The SpoVG protein of Borrelia burgdorferi, the Lyme disease spirochete, binds to specific sites of DNA and RNA. The bacterium regulates transcription of spoVG during the natural tick-mammal infectious cycle and in response to some changes in culture conditions. Bacterial levels of spoVG mRNA and SpoVG protein did not necessarily correlate, suggesting that posttranscriptional mechanisms also control protein levels. Consistent with this, SpoVG binds to its own mRNA, adjacent to the ribosome-binding site. SpoVG also binds to two DNA sites in the glpFKD operon and to two RNA sites in glpFKD mRNA; that operon encodes genes necessary for glycerol catabolism and is important for colonization in ticks. In addition, spirochetes engineered to dysregulate spoVG exhibited physiological alterations.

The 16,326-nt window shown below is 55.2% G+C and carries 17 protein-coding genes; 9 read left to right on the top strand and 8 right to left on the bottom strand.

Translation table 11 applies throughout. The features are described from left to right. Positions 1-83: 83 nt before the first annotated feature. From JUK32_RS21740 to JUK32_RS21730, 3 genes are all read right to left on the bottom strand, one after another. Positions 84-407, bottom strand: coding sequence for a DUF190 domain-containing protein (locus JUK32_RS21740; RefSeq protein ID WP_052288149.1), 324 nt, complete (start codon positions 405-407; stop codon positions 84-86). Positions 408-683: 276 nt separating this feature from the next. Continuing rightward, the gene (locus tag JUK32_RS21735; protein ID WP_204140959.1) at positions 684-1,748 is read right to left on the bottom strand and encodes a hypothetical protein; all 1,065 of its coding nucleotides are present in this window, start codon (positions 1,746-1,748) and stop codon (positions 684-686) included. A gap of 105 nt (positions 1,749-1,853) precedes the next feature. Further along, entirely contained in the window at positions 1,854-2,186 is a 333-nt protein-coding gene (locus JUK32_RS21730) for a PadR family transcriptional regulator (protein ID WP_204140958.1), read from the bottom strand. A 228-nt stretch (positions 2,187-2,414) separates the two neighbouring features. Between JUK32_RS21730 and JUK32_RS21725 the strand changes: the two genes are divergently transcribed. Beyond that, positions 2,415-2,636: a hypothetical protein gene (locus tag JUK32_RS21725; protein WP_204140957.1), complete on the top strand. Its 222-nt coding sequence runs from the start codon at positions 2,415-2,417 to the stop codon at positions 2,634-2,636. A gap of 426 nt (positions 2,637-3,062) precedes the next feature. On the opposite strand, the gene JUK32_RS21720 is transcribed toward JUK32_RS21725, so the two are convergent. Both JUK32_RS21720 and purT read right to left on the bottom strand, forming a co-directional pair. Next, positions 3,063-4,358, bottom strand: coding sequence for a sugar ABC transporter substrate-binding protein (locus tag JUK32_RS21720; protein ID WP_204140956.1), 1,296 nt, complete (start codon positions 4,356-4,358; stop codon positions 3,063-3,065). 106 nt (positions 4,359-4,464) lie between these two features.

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This work was supported by a grant from the National Research Fund for Tick-Borne Diseases to B.S., National Institutes of Health grant P20GM113123 to C.A.B., and funds from the Division of Intramural Research, National Institute of Allergy and Infectious Diseases, National Institutes of Health to P.A.R.
Savage, Christina R.; Jutras, Brandon L.; Bestor, Aaron; Tilly, Kit; Rosa, Patricia A.; Tourand, Yvonne; Stewart, Philip E.; Brissette, Catherine A.; and Stevenson, Brian, "Borrelia burgdorferi SpoVG DNA- and RNA-Binding Protein Modulates the Physiology of the Lyme Disease Spirochete" (2018). Microbiology, Immunology, and Molecular Genetics Faculty Publications. 106.